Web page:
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PWE-341 The potential role of fibroblast growth factor 7 (fgf-7) in field cancerisation of colon cancer
  1. A Patel1,
  2. N Williams2,
  3. S Azharian3,
  4. A Murphy3,
  5. P McTernan3,
  6. G Tripathi3,
  7. R Arasaradnam4
  1. 1Department of Colorectal Surgery, Clinical Sciences Research Institute
  2. 2Department of Colorectal Surgery, University Hospitals of Coventry and Warwickshire NHS Trust
  3. 3Clinical Sciences Research Institute, Warwick Medical School
  4. 4Department of Gastroenterology, University Hospitals of Coventry and Warwickshire NHS Trust, Coventry, UK

Abstract

Introduction Recent analyses have revealed that mutations found in colorectal cancer (CRC) occur long before the onset of a clinically visible lesion,1suggesting, that the macroscopically normal mucosa (MNM) around a neoplastic lesion is biologically altered. Our previous findings indicated that FGF7 is upregulated in the adjacent MNM in patients whose tumours also show increased FGF7 expression supporting the concept of field cancerisation.2

The study aims to determine if the changes seen in gene expression translate to activation of the FGF7 signalling pathway in MNM of cancer patients. The first downstream target of FGF7 is FRS2 which is phosphorylated upon binding of FGF7 to its receptor, FGFR2.

Method Mucosal pinch biopsies were taken from the rectum and caecum at time of colonoscopy for healthy controls. For CRC patients, tissue samples were taken from the tumour, adjacent to the tumour and at the resection margin of the specimen. Healthy controls were age and sex matched to CRC patients. Western blot analysis was used to assess protein expression of FRS2 and phospho FRS2. The Mann-Whitney U test was used to assess statistical significance with p value <0.05 considered significant.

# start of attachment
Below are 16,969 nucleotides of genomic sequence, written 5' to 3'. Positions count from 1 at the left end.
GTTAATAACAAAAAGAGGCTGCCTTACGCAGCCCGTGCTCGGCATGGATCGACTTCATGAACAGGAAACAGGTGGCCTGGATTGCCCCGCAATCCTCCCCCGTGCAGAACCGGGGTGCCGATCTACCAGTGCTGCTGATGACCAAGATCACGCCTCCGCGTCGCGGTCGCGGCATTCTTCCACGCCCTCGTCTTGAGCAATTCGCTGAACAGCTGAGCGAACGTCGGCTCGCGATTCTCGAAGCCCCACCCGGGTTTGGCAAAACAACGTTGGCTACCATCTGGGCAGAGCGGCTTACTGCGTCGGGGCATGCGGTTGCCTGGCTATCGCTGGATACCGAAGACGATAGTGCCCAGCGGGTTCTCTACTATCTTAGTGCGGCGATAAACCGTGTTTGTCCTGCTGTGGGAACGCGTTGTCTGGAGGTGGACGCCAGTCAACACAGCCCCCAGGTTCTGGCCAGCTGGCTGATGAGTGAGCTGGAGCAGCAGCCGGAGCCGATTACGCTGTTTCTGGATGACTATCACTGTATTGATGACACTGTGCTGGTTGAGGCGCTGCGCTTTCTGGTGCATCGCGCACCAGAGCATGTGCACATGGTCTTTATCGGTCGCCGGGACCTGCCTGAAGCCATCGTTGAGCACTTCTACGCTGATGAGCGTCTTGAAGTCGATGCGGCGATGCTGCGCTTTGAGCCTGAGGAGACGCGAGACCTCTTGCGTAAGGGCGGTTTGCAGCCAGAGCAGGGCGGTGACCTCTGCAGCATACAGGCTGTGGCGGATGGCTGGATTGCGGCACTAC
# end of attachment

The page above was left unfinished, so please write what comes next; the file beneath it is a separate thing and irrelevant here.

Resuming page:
Results 48 patients were recruited (27 M: 21 F, median age 71 years (range 48–86 years)); 16 patients with CRC and 32 healthy controls. Gene expression analysis had shown that FGF7 is upregulated in 6/19 cancers; this was associated with a significant upregulation of FGF7 in adjacent mucosa compared with cancers where FGF7 was downregulated (mean fold change 3.62 vs. 0.95, p = 0.018).

4/6 tumours where FGF7 was upregulated showed increased expression ratio of FRS2:pFRS2 and all 8 tumours where it was downregulated had a lower ratio of protein expression. There was significant upregulation of FRS2:pFRS2 in the adjacent mucosa of tumours with upregulation of FGF7 compared with those where it was downregulated (mean fold change 1.31 vs. 0.79, p = 0.014).

Conclusion The changes seen in gene and protein expression suggest that the FGF7 signalling cascade is dysregulated in tumour tissue and the adjacent MNM. FGF7 may contribute to preconditioning of colonic mucosa for further malignant change.

Disclosure of interest None Declared.

References

  1. Tsao JL, Yatabe Y, Salovaara R, Järvinen HJ, Mecklin JP, Aaltonen LA, Tavaré S, Shibata D. Genetic reconstruction of individual colorectal tumour histories. Proc Natl Acad Sci USA 2000;97(3):1236–1241

  2. Patel A, Williams N, Nwokolo C, Tripathi G, Arasaradnam R. PWE-001 Field Cancerisation Theory in Colorectal Cancer (CRC): What role do fibroblast growth factors have?. Gut 2014;63(Suppl 1):A121

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